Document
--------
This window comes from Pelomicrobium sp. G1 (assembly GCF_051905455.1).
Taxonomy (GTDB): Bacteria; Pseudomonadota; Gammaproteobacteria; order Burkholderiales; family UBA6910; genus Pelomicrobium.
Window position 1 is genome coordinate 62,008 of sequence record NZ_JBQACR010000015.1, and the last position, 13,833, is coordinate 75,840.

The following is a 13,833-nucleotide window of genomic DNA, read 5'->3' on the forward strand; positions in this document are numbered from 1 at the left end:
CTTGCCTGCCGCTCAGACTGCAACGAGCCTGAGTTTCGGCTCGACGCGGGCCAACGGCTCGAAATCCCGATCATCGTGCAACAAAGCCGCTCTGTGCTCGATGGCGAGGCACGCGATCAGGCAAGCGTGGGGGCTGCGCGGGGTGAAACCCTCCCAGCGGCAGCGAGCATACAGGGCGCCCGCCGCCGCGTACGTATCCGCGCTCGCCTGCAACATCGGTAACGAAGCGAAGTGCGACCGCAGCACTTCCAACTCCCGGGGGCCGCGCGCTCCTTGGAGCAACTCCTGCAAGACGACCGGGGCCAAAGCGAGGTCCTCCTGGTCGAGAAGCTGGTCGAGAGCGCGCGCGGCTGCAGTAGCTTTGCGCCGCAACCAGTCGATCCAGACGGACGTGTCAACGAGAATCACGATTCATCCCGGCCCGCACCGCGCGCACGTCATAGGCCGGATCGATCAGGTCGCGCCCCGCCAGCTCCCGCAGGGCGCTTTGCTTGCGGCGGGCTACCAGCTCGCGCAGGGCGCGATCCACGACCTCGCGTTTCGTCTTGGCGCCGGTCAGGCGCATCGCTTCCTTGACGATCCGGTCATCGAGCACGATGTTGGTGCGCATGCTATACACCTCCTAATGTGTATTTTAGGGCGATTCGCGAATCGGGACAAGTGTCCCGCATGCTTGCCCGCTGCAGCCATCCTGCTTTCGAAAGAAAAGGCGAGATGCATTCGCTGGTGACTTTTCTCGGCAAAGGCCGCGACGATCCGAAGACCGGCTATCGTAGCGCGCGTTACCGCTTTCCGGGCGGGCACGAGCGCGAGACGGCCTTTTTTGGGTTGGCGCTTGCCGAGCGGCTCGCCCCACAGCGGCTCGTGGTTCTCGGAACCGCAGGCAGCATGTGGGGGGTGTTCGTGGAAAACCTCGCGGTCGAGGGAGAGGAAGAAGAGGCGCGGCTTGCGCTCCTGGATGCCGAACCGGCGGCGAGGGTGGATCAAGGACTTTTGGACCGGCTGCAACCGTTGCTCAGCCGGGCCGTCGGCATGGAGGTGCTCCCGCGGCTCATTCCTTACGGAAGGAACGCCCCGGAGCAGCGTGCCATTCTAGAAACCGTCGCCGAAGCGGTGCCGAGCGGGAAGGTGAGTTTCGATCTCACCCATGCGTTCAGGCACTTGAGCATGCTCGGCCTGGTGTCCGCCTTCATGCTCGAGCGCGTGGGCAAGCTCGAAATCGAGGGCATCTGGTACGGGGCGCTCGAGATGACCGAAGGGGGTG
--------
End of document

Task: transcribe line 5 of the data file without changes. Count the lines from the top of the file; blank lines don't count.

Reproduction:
CTTGCCTGCCGCTCAGACTGCAACGAGCCTGAGTTTCGGCTCGACGCGGGCCAACGGCTCGAAATCCCGATCATCGTGCAACAAAGCCGCTCTGTGCTCGATGGCGAGGCACGCGATCAGGCAAGCGTGGGGGCTGCGCGGGGTGAAACCCTCCCAGCGGCAGCGAGCATACAGGGCGCCCGCCGCCGCGTACGTATCCGCGCTCGCCTGCAACATCGGTAACGAAGCGAAGTGCGACCGCAGCACTTCCAACTCCCGGGGGCCGCGCGCTCCTTGGAGCAACTCCTGCAAGACGACCGGGGCCAAAGCGAGGTCCTCCTGGTCGAGAAGCTGGTCGAGAGCGCGCGCGGCTGCAGTAGCTTTGCGCCGCAACCAGTCGATCCAGACGGACGTGTCAACGAGAATCACGATTCATCCCGGCCCGCACCGCGCGCACGTCATAGGCCGGATCGATCAGGTCGCGCCCCGCCAGCTCCCGCAGGGCGCTTTGCTTGCGGCGGGCTACCAGCTCGCGCAGGGCGCGATCCACGACCTCGCGTTTCGTCTTGGCGCCGGTCAGGCGCATCGCTTCCTTGACGATCCGGTCATCGAGCACGATGTTGGTGCGCATGCTATACACCTCCTAATGTGTATTTTAGGGCGATTCGCGAATCGGGACAAGTGTCCCGCATGCTTGCCCGCTGCAGCCATCCTGCTTTCGAAAGAAAAGGCGAGATGCATTCGCTGGTGACTTTTCTCGGCAAAGGCCGCGACGATCCGAAGACCGGCTATCGTAGCGCGCGTTACCGCTTTCCGGGCGGGCACGAGCGCGAGACGGCCTTTTTTGGGTTGGCGCTTGCCGAGCGGCTCGCCCCACAGCGGCTCGTGGTTCTCGGAACCGCAGGCAGCATGTGGGGGGTGTTCGTGGAAAACCTCGCGGTCGAGGGAGAGGAAGAAGAGGCGCGGCTTGCGCTCCTGGATGCCGAACCGGCGGCGAGGGTGGATCAAGGACTTTTGGACCGGCTGCAACCGTTGCTCAGCCGGGCCGTCGGCATGGAGGTGCTCCCGCGGCTCATTCCTTACGGAAGGAACGCCCCGGAGCAGCGTGCCATTCTAGAAACCGTCGCCGAAGCGGTGCCGAGCGGGAAGGTGAGTTTCGATCTCACCCATGCGTTCAGGCACTTGAGCATGCTCGGCCTGGTGTCCGCCTTCATGCTCGAGCGCGTGGGCAAGCTCGAAATCGAGGGCATCTGGTACGGGGCGCTCGAGATGACCGAAGGGGGTG